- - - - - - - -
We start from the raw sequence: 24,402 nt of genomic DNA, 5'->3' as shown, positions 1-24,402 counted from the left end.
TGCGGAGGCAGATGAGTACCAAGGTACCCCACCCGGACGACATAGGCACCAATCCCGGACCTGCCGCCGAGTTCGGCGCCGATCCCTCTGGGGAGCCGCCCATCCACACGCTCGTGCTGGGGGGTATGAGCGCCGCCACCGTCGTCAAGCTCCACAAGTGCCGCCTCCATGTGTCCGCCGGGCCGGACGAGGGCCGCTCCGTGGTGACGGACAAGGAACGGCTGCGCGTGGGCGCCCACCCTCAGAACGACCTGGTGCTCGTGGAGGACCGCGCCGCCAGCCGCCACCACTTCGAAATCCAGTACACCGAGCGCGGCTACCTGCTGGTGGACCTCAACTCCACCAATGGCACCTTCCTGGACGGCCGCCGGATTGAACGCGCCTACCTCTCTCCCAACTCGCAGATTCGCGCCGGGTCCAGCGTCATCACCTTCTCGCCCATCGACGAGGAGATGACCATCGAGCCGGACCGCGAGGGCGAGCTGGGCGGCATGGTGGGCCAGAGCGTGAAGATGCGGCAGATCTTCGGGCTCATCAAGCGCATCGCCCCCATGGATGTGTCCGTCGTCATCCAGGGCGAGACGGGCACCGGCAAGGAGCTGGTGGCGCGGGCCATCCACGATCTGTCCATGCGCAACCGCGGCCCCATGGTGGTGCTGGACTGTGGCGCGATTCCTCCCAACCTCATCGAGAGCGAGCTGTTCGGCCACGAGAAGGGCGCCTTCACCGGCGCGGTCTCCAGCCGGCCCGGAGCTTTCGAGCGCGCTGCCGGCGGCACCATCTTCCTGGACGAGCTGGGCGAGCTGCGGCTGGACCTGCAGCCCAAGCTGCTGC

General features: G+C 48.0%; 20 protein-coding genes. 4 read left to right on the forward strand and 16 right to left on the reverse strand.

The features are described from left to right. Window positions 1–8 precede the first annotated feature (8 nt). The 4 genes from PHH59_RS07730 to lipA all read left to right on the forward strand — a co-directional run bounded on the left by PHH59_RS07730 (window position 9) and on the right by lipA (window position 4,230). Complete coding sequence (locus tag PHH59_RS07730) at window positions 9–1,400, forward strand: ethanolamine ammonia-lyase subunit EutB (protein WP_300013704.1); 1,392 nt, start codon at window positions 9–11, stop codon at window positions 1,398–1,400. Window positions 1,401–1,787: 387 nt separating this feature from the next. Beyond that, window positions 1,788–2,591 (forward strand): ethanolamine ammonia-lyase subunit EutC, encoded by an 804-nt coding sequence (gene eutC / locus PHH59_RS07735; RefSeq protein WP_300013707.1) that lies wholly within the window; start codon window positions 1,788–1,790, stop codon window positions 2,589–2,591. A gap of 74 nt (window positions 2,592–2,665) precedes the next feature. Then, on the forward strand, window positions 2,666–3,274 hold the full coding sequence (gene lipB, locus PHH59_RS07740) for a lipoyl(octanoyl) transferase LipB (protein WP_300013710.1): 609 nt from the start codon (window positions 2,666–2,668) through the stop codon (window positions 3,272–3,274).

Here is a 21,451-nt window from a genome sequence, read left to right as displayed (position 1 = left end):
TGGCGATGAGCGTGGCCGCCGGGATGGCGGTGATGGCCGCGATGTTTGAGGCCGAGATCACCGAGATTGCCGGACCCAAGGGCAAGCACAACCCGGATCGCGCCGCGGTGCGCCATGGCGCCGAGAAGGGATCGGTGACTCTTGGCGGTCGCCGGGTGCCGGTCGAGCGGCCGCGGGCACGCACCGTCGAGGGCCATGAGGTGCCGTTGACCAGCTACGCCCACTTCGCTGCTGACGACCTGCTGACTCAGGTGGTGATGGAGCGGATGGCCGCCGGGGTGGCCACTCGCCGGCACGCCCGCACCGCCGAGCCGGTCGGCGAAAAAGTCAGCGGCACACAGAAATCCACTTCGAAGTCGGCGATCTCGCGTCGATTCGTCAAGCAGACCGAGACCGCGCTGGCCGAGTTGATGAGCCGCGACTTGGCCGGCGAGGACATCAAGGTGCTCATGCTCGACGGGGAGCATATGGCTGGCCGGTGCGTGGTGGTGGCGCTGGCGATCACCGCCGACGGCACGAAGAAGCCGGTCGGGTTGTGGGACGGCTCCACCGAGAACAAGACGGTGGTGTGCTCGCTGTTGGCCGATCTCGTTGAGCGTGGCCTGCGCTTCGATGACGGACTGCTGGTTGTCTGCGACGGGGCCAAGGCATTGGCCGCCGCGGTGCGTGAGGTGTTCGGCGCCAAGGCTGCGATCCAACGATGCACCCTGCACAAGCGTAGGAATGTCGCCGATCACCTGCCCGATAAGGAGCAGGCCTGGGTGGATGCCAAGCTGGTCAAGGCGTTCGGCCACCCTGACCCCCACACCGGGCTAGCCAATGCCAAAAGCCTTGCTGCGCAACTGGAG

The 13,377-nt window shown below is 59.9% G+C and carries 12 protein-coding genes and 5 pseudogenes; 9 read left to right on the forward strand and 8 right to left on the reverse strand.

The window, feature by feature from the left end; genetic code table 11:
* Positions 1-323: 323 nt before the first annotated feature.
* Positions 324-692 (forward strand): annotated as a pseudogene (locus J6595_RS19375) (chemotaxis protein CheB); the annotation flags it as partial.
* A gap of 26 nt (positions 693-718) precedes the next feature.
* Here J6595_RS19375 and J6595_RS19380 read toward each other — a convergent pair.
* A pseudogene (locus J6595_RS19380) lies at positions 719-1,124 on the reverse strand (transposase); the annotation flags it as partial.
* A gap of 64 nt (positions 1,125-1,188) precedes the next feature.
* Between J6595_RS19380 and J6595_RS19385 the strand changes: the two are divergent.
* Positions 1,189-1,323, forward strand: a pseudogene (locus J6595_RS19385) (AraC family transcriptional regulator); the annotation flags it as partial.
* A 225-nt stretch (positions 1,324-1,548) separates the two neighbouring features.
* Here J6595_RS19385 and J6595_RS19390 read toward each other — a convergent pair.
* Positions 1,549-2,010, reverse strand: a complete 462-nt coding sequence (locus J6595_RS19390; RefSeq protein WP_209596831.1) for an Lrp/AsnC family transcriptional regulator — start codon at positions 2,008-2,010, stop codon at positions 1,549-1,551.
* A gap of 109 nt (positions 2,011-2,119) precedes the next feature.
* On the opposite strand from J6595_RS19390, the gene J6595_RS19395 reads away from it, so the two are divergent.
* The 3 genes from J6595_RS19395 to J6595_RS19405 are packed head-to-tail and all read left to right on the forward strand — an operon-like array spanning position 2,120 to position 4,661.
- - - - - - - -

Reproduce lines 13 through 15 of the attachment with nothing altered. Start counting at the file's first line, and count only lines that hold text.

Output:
* A pseudogene (locus J6595_RS19380) lies at positions 719-1,124 on the reverse strand (transposase); the annotation flags it as partial.
* A gap of 64 nt (positions 1,125-1,188) precedes the next feature.
* Between J6595_RS19380 and J6595_RS19385 the strand changes: the two are divergent.